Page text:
Is Classic Rock On A Decline? Did it Change or Disappear?
via J K / YouTube
If you were born in the 90s like I was, your taste in music would be quite a musical adventure. Your childhood anthems would probably be a mixed bag of grunge, bubblegum pop, pop punk, and emo/indie rock.
But one thing is for sure: the ever-present “old songs” from the classic rock radio your parents listen to will always linger inside your head, like some stubborn wisps of web in a corner.
As you grow older and curate a more eclectic and sophisticated playlist, you realize you liked some of those old songs. That’s how most of us realize what classic rock is.
With the advent of music streaming platforms, you’d have easily accessed a vast library of music from various genres. Your taste could have expanded even further, exploring genres like indie pop, folk, rock, and even niche genres like K-pop or reggaeton.
The freedom to discover new music would have made your musical journey constantly evolving.
And classic rock is just casually tucked in its own diverse compilations of playlists, waiting to be accessed by one fervent fan or the occasional adventurous teen who wanted to listen to some “old songs”.
What defines classic rock?
Brian May formed Smile, the band that later became Queen, in 1968. He did not intend it to become one of classic rock’s flagbearers. John Lennon and Paul McCartney certainly did not start out as heroes of the genre when they wrote “Love Me Do” in 1962.
When John Bonham gave birth to heavy rock through the sheer power of his drums, classic rock was not on his mind. Bonzo and his band of rock icons in Led Zeppelin did want to achieve success, but not to be heralded as one of the best classic rock bands of the 20th century.
Classic rock just sort of happened. And it did not just happen in one subgenre of rock; a lot of subgenres of the genre have their own renaissance with one or two acts leading the charge. But with such a massive amount of musicians with their subgenres, it was hard to pinpoint a moving target like classic rock.
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What’s definite though are the consumers. The people who listen to certainly dictate what song or band becomes classic rock. The longevity of one track or musician will always depend on its fanbase.
When Walt Hickey of FiveThirtyEight spoke to Eric Wellman, classic rock brand manager for the massive Clear Channel, the latter affirmed that the longevity of “classic rock” is based on its ability to grow based on the musical tastes of its consumers.
As Hickey aptly said, “It’s you, the consumer, who’s helping to define the genre.”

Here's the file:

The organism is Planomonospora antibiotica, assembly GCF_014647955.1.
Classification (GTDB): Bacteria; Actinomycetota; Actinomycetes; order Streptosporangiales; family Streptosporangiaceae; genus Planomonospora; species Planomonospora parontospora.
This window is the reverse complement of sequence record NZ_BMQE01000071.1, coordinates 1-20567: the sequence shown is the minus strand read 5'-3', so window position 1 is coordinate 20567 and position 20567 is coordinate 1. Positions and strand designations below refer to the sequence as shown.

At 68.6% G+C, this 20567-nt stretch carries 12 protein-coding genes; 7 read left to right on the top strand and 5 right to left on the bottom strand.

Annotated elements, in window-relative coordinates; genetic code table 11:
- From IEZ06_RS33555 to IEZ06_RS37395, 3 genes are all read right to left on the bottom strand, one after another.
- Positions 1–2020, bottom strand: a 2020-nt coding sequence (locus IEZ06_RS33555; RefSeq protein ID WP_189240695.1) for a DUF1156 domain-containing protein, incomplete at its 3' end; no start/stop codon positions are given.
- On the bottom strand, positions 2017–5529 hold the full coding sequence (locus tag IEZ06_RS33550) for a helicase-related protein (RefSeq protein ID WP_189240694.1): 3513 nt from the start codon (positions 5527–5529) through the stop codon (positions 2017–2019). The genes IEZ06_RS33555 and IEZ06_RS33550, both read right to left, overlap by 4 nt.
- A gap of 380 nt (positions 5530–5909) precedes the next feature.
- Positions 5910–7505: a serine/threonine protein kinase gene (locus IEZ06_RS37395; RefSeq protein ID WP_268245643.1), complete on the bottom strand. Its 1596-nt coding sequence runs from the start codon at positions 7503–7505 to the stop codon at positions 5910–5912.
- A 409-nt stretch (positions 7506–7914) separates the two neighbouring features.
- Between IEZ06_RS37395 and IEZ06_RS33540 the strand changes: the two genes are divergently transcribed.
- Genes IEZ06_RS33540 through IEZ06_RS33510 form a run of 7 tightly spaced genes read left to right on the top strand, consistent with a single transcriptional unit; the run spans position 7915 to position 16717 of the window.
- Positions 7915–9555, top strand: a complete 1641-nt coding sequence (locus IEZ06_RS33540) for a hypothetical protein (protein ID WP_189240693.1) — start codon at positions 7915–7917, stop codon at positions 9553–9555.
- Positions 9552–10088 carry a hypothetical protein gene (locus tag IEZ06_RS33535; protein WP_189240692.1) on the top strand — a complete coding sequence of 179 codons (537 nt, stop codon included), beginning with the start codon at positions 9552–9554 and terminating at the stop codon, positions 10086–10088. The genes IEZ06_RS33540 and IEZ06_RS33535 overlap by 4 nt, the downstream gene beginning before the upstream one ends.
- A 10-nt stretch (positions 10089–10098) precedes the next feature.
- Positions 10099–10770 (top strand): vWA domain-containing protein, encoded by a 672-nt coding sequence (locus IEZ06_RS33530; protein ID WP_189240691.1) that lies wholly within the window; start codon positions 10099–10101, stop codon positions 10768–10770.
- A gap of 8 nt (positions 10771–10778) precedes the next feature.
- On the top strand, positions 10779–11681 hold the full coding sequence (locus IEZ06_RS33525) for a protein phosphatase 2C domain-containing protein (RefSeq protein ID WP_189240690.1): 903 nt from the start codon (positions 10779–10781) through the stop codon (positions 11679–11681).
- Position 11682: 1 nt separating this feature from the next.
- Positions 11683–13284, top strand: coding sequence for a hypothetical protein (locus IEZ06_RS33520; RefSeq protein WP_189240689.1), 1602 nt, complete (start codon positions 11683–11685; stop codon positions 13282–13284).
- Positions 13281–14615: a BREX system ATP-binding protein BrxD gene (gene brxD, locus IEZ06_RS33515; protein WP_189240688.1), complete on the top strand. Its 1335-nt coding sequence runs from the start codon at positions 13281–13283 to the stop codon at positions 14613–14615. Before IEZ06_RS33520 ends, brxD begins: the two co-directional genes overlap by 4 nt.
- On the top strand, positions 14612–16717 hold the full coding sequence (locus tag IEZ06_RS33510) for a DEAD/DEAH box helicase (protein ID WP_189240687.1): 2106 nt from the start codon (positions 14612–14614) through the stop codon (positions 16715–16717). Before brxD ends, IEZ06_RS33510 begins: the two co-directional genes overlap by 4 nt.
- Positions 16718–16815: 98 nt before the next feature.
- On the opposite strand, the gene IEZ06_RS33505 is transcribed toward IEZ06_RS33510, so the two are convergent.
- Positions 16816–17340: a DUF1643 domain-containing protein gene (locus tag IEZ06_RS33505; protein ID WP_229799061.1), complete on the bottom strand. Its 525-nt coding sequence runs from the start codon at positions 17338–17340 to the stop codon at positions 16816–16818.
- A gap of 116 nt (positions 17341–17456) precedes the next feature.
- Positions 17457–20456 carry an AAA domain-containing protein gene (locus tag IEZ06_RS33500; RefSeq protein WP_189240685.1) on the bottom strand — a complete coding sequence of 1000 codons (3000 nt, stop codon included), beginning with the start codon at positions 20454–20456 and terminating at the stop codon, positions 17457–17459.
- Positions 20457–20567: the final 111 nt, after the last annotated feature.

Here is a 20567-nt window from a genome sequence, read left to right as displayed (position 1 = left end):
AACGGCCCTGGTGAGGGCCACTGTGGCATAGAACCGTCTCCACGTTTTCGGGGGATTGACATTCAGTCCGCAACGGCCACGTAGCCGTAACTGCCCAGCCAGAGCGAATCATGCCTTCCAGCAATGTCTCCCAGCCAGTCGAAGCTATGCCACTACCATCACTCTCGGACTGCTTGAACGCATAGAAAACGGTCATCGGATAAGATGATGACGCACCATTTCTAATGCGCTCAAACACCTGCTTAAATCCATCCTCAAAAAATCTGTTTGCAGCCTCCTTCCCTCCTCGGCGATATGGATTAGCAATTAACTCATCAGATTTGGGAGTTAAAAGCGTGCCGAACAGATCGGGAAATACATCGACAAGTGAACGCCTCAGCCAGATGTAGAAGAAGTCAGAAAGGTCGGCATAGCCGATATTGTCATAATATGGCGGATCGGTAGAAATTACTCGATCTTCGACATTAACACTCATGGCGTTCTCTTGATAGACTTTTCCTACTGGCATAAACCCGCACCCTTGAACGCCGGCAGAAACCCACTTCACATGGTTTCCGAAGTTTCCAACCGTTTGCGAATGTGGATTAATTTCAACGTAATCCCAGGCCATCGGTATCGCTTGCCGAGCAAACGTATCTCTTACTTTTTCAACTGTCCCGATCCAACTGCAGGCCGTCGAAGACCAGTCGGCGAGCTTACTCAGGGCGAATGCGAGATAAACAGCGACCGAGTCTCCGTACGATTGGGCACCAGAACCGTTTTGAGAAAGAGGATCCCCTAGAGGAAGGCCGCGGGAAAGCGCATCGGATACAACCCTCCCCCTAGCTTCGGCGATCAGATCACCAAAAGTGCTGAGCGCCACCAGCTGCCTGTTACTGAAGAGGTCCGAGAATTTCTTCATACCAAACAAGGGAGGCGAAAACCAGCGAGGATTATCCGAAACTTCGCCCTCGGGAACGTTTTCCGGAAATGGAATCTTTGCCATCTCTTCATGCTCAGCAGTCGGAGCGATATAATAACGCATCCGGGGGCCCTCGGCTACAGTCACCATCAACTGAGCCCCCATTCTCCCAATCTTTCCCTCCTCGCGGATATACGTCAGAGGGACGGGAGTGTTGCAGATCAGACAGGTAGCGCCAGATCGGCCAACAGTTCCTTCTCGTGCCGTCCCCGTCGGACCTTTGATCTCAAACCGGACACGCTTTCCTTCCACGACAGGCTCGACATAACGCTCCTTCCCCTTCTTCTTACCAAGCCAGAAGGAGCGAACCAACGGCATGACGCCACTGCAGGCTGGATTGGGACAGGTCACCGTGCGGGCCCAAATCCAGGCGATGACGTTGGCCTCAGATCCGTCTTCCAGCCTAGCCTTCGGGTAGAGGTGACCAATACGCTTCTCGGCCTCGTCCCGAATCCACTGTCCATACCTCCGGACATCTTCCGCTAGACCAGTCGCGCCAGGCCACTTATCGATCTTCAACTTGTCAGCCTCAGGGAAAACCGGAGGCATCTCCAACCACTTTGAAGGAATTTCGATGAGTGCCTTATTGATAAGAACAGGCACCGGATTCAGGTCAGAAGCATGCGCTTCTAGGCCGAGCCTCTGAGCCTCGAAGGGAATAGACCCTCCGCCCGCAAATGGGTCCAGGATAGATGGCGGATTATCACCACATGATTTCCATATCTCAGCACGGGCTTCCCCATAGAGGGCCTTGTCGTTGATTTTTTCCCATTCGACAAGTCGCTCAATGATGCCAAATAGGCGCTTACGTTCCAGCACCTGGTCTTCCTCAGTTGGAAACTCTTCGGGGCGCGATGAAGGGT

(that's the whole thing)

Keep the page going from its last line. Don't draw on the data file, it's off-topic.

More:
Yes, we have to admit it, classic rock is on a decline.
But, that’s exactly it. The consumers, who dictate classic rock’s longevity, are waning. Rock stations are dwindling, and young listeners have different genres in mind.
Rock is not what it used to be. And classic rock is indeed on a decline.
Although there are still rock bands out there that will turn up on a classic rock playlist decades from now, they are definitely not as many as in the 60s or 70s.
According to Master Class, Classic Rock spans a broad range of rock music produced over three decades, encompassing everything from the psychedelic sounds of the ’60s and the album-oriented rock (AOR) of the ’70s to the college rock of the 1980s, heavy metal, and the grunge of the 1990s.
Additionally, many of these songs are characterized by guitar-driven melodies, and the bands are renowned for their iconic vocalists, such as Freddie Mercury of Queen, Robert Plant of Led Zeppelin, and Axl Rose of Guns N’ Roses.
But, thanks to the evolution of the genre and the consumers, the declining classic rock still has much left in its tank, and it somehow extended towards the late 90s and early 2000s with Green Day songs joining classic rock radio airplay.
So do not be surprised that the rock songs you banged your head, the ones you burned into CDs and passed around your friends, were suddenly played on classic rock radio stations. You’ve just gotten old, and the rock of your generation has become part of the “old songs”.
But not dead yet. It’s still gasping.
But your classic rock heroes have either stopped making music or got dispirited by the lackluster sales of their newer records. Hence they go on lengthy tours and reissue campaigns. The songs from their glory days – the glory days of classic rock – are carried on like a dying torch.
And then someone will declare, “Rock is dead!”
The funny thing was that this declaration of the death of one of music’s most enduring rebels was first tolled in 1957 when King of Rock and Roll Elvis Presley was inducted into the army.
It might have clawed its way back to the surface as The Beatles paraded rock around the world in a roaring fashion.
NEW FILM PROJECT – We are proud to announce an exciting new collaboration between The Beatles and the acclaimed Academy Award winning director Sir Peter Jackson. pic.twitter.com/7e0h95FOWV
— The Beatles (@thebeatles) January 30, 2019
They say it died down sometime around the 70s at the height of disco fever. But in this era, Led Zeppelin, The Who, and The Rolling Stones were the rock deities who distilled their own rock sound, filling their arenas with music and people.
Punk rock snarled its way into the scene, and the heavy metal barged in with new massive rockstars that stomped on the stages and banged their heads to a different incarnation of rock.